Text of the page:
WLR Daily, 9th February 2015

Source: www.iclr.co.uk

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In re AJ (Deprivation Of Liberty: Safeguards) – WLR Daily

In re AJ (Deprivation Of Liberty: Safeguards) [2015] EWCOP 5 ; [2015] WLR (D) 64

‘In situations involving a deprivation of liberty local authorities and professionals needed to be alert to cases where vulnerable people were admitted to residential care, ostensibly for respite care, when the underlying plan was for a permanent placement without proper consideration of their rights under article 5 of the Convention for the Protection of Human Rights and Fundamental Freedoms.’

WLR Daily, 10th February 2015

Source: www.iclr.co.uk

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The Investigatory Powers Tribunal and the rule of law – UK Human Rights Blog

‘Despite being hailed as an ‘historic victory in the age-old battle for the right to privacy and free expression’, closer examination of a recent ruling by the Investigatory Powers Tribunal (‘IPT’) reveals it to have been a hollow victory.’

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UK Human Rights Blog, 16th February 2015

Source: www.ukhumanrightsblog.com

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Joanna Michael: ‘Sorry isn’t good enough’ – mother – BBC News

‘The mother of a woman brutally murdered after a 999 delay has said she will take her case to the House of Commons to get “justice” for her daughter.’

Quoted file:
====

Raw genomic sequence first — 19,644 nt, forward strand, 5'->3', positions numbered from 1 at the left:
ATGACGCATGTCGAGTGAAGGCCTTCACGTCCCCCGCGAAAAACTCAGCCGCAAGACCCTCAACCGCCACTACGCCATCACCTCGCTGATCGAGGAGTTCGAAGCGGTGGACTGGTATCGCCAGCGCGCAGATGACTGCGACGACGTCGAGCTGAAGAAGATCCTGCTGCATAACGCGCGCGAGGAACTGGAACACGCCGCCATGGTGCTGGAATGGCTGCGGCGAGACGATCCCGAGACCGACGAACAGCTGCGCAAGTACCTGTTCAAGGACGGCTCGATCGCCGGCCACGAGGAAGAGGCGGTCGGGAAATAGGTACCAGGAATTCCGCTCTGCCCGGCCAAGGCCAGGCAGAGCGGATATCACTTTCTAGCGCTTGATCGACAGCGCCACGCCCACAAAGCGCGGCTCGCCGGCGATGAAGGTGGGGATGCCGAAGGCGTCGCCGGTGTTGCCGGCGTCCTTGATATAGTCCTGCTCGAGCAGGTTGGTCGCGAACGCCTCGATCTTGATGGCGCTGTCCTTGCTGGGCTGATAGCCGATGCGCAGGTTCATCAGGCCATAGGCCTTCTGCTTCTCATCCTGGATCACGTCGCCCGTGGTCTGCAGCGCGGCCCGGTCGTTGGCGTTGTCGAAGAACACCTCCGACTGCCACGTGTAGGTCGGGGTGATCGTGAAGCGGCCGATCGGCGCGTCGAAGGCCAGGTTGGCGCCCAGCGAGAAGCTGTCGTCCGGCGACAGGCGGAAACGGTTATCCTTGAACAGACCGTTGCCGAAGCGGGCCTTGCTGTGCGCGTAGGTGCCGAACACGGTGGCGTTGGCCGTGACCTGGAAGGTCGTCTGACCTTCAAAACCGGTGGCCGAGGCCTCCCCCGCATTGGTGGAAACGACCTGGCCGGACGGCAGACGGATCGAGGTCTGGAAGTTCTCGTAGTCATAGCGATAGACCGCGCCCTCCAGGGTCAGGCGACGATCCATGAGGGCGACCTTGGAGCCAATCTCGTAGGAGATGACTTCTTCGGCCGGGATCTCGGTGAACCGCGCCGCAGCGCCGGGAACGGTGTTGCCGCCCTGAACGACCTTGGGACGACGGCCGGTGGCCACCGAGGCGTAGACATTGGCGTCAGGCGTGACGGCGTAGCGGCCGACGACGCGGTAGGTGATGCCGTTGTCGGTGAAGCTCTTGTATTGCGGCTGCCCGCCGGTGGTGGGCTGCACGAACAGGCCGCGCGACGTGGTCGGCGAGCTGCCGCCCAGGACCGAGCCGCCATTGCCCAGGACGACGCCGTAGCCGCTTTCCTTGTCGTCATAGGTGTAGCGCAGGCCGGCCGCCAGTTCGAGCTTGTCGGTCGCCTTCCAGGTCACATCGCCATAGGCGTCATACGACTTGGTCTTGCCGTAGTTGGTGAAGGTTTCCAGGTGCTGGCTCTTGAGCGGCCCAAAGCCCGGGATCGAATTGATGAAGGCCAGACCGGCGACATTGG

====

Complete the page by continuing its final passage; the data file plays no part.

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BBC News, 17th February 2015

Source: www.bbc.co.uk

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Privacy watchdog launches ‘Did GCHQ spy on you?’ campaign to allow citizens to find out if they were under surveillance – The Independent

Posted February 17th, 2015 in data protection, human rights, intelligence services, news, privacy, tribunals by sally

‘A new campaign by human rights watchdog Privacy International could allow millions of citizens in Britain and elsewhere to have data that was collected on them deleted.’

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The Independent, 16th February 2015

Source: www.independent.co.uk

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The Supreme Court in the United Kingdom Constitution – Lecture by Lady Hale

The Supreme Court in the United Kingdom Constitution (PDF)

Lecture by Lady Hale

The Bryce Lecture, 5th February 2015

Source: www.supremecourt.uk

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Critics of Islam prevented from entering UK to attend Lee Rigby rally – UK Human Rights Blog

‘This short case involves the old dilemma of public order law: whether it is right to shut down speech when the speaker himself does not intend to incite violence, but whose presence it is said may lead third parties to commit violence. Indeed the facts of this particular case go further than that , because the applicants had no plans to make any public address during their proposed visit to Britain. It was their presence alone which was feared would inflame “community tensions”.’

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UK Human Rights Blog, 15th February 2015

Source: www.ukhumanrightsblog.com